Also, I recently took off 3 fully capped frames from each hive (I have 2), and put in 3 empty frames with foundation. I did this because everything in the hive was capped and I did not have the time or equipment yet to harvest. And meanwhile, my blackberries and fireweed still had some blooming to do. I put these empty frames in the center of the supers. When I extract next week (weather permitting), I expect they will have drawn out the foundation and started putting nectar in, but doubt it will be capped. So my question is…. can I feed this to the bees this fall instead of 2:1 syrup? How would I do that?

Thanks so much. I have been enjoying your blog. I am also in Western WA, in the foothills.

Rusty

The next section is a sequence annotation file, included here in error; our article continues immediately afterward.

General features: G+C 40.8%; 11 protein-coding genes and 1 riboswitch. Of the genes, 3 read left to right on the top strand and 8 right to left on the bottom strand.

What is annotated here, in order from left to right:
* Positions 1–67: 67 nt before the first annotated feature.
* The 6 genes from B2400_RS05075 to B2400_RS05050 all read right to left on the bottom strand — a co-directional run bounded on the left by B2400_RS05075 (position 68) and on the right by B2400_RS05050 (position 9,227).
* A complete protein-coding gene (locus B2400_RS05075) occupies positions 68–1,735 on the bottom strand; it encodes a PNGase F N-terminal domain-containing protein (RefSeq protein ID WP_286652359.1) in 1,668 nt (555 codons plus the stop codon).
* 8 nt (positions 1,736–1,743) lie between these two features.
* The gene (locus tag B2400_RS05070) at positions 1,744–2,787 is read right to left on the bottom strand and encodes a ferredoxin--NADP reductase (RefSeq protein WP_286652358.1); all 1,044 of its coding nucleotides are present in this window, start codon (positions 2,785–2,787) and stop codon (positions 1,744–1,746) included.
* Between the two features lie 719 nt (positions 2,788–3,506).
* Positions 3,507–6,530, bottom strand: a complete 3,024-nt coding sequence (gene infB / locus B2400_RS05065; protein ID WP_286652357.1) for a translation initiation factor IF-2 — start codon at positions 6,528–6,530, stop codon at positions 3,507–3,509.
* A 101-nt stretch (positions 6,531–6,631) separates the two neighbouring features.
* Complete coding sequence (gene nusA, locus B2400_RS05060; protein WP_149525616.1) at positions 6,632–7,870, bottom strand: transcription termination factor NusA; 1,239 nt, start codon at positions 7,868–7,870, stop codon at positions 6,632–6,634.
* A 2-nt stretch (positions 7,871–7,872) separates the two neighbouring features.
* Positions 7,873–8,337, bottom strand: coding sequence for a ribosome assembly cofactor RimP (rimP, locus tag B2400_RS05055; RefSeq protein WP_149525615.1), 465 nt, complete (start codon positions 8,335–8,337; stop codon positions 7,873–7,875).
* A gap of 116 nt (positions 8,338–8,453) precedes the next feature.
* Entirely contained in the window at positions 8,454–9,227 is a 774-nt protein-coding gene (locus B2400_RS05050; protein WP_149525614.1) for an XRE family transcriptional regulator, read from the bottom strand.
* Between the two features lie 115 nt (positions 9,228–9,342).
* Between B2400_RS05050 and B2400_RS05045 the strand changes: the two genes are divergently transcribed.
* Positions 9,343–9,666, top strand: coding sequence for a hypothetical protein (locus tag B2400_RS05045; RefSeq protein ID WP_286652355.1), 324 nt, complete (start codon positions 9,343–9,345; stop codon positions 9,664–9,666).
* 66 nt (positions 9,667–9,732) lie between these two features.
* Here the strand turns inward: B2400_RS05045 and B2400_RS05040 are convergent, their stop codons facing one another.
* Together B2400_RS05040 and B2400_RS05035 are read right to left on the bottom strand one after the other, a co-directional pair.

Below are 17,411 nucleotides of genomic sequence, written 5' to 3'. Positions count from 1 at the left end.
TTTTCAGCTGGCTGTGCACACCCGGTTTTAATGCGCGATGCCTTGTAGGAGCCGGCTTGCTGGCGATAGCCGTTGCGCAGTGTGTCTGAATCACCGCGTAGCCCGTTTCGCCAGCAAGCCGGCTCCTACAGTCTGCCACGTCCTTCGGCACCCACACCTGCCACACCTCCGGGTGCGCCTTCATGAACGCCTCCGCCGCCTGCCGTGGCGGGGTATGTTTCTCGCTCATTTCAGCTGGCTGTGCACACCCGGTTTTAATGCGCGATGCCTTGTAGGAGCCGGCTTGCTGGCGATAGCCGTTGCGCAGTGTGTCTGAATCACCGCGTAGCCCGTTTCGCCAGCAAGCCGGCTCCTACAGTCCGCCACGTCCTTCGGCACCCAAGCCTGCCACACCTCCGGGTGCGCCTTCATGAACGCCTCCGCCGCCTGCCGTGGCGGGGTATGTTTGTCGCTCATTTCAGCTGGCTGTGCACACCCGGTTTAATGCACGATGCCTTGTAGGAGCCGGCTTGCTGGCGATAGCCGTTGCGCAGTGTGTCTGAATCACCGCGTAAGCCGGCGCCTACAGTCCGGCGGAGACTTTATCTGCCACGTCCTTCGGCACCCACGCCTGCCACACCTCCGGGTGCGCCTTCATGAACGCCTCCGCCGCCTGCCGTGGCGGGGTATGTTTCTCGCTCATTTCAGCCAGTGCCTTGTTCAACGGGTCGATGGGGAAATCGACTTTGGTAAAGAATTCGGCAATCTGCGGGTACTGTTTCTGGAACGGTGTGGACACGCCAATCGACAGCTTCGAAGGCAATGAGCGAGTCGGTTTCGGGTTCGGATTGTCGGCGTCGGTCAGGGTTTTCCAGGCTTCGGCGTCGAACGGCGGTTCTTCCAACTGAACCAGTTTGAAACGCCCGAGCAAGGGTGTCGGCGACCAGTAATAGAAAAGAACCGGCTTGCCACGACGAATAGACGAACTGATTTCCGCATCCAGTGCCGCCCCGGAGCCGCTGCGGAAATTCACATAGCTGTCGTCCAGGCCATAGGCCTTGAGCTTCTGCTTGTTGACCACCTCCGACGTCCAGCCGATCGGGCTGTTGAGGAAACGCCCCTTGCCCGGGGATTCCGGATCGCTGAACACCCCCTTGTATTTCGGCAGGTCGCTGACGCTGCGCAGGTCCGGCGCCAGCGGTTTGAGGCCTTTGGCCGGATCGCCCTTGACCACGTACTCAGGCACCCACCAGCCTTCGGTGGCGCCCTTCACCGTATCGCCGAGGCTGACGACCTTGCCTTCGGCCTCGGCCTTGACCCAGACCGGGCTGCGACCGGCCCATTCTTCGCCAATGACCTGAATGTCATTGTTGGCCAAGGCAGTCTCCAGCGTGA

Reply

You can put the inner cover in between or not. I do not use a standard inner cover in the summer (I use screened inner covers), so I just put the super with wet frames directly on top. But using the inner cover between them is just fine too.

Your bees will be a lot slower to draw out foundation at this time of year. But if they do, you can feed the uncapped honey to the bees the same way as the wet combs. Just put the frames in a super above the inner cover (I assume you are doing it that way) and the bees will move it down as the brood nest shrinks. As the brood nest gets smaller the bees backfill the empty cells with nectar and honey. They try to have all their stores close to the brood nest, which is why the move it down from above. Once cold weather sets in, though, they stop moving it around.

Cole Koeppen
Reply